SH: The rationale is largely symbolic, designed to motivate a “rally ’round the flag” effect. Before the “pay in rubles” order, dollars or euros would be sent to Gazprom and then Gazprom would exchange most, but not all, of that foreign exchange into rubles because its expenses are incurred in rubles.
Now, the rubles must be sent directly to Gazprom, so the nexus for the exchange of dollars and euros for rubles takes place before the payment for oil and gas is made to Gazprom instead of after the payment.
As for the ruble, it is very strong, stronger than before Russia’s invasion of Ukraine. The governor of the Central Bank of Russia, Elvira Nabiullina, unlike most central-bank governors, has shown that she is a very capable crisis manager.
AK: What will be the impact of the Russian oil ban in the US and EU?
SH: The impact on the EU countries, with perhaps the exception of Hungary, of the ban on Russian oil and gas and the blocking of insurers from covering Russian cargoes will be very negative and severe.
The US will not escape unharmed. The global oil and gas markets will become politicized and balkanized, with oil not flowing as freely as it has for the past four decades. As a result, everyone will end up paying more than would have otherwise been the case.
AK: Americans are currently coping with the highest inflation in 40 years. What is the root cause of the current situation? Is it really, as President Joe Biden argues, the fault of Putin?
SH: The US inflation has been made in the good old USA. Contrary to propaganda and spin coming out of the Biden White House, Vladimir Putin is not the culprit. The White House, under both [former] president [Donald] Trump and Biden, spent money during the Covid pandemic like drunken sailors and the Fed ran the printing presses at a high speed to finance the spending spree. Inflation always and everywhere only has one cause: the excess production of money.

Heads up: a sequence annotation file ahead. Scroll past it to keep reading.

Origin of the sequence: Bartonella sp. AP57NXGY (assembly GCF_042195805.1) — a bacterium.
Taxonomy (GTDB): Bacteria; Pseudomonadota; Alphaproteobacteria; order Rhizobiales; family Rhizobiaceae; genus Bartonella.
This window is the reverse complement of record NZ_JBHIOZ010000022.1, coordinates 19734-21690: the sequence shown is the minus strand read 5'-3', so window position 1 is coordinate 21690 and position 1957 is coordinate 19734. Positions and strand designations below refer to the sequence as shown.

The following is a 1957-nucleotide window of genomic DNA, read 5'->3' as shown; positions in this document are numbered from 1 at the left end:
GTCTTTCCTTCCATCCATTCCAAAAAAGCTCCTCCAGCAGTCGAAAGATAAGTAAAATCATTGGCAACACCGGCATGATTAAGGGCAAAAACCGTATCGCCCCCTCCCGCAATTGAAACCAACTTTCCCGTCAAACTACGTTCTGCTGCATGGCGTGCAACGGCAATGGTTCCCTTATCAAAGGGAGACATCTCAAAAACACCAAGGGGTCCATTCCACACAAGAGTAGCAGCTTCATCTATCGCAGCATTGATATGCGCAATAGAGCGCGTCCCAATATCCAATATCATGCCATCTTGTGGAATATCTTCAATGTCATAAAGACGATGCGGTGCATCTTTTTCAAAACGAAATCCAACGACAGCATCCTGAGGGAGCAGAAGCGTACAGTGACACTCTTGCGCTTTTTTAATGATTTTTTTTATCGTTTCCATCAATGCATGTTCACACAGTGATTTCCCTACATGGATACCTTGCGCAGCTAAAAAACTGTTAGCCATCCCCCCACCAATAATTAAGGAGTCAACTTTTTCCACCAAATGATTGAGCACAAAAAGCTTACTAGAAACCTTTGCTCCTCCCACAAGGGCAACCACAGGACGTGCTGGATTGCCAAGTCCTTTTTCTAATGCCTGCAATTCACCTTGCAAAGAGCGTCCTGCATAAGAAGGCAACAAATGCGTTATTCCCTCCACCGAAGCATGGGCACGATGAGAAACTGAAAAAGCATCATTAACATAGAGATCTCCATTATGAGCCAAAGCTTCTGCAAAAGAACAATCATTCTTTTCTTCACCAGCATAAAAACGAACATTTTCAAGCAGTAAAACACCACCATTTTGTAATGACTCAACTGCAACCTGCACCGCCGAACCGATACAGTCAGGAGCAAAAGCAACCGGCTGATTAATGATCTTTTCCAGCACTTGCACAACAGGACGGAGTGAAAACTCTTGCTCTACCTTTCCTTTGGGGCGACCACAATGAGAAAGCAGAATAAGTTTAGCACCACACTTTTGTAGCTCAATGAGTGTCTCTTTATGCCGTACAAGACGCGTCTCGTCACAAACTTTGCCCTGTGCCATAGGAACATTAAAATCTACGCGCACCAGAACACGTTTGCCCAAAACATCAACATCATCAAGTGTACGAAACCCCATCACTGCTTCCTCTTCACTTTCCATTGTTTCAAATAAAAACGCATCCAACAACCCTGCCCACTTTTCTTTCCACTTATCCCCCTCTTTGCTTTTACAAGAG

AK: Can you tell our readers what will be the short-term and long-term consequences of the weaponization of the US dollar?
SH: In the short run, the US dollar, which is the world’s international currency, has been extremely strong, benefiting from its safe-haven status, among other things. In the long run, the weaponization of the dollar and the international dollar-based system will invite challengers. Whether any of those challengers will be successful, I don’t know. The one thing that I do know is that it’s very difficult to challenge a great international currency.
AK: While the US is the top supplier of weapons and arms to Ukraine, the North Atlantic Treaty Organization has been confirmed to be in a proxy war against Russia. What is the logic behind this policy move? Is it benefiting anyone else apart from defense contractors?
SH: To understand geopolitics, one must follow the money. While NATO has 30 members, the US has historically contributed more to NATO’s budget than any other country. As a result, the US runs the NATO show. So it should be as clear as the nose on your face just who was behind NATO’s involvement in Ukraine both before and after Russia’s invasion.
AK: According to International Monetary Fund deputy managing director Kenji Okamura, the priority for the global economy is to end the war in Ukraine. Adding the fact that the conflict imposes a high environmental cost and Western leaders have stressed the importance of ecological awareness, is it possible that they will finally come to their senses by scrapping sanctions and seeking a peace deal?
SH: Unfortunately, the answer is “No.” Policymakers have shown no interest in the scholarly literature and empirical evidence that unambiguously show that sanctions do not achieve their stated goals and often create very negative unintended consequences.
Adriel Kasonta is a London-based political risk consultant and lawyer. He is an expert at the Russian International Affairs Council (RIAC) in Moscow and former chairman of the International Affairs Committee at the oldest conservative think tank in the UK, Bow Group. Kasonta is a graduate of London School of Economics and Political Science (LSE). You can follow him on Twitter @Adriel_Kasonta. More by Adriel Kasonta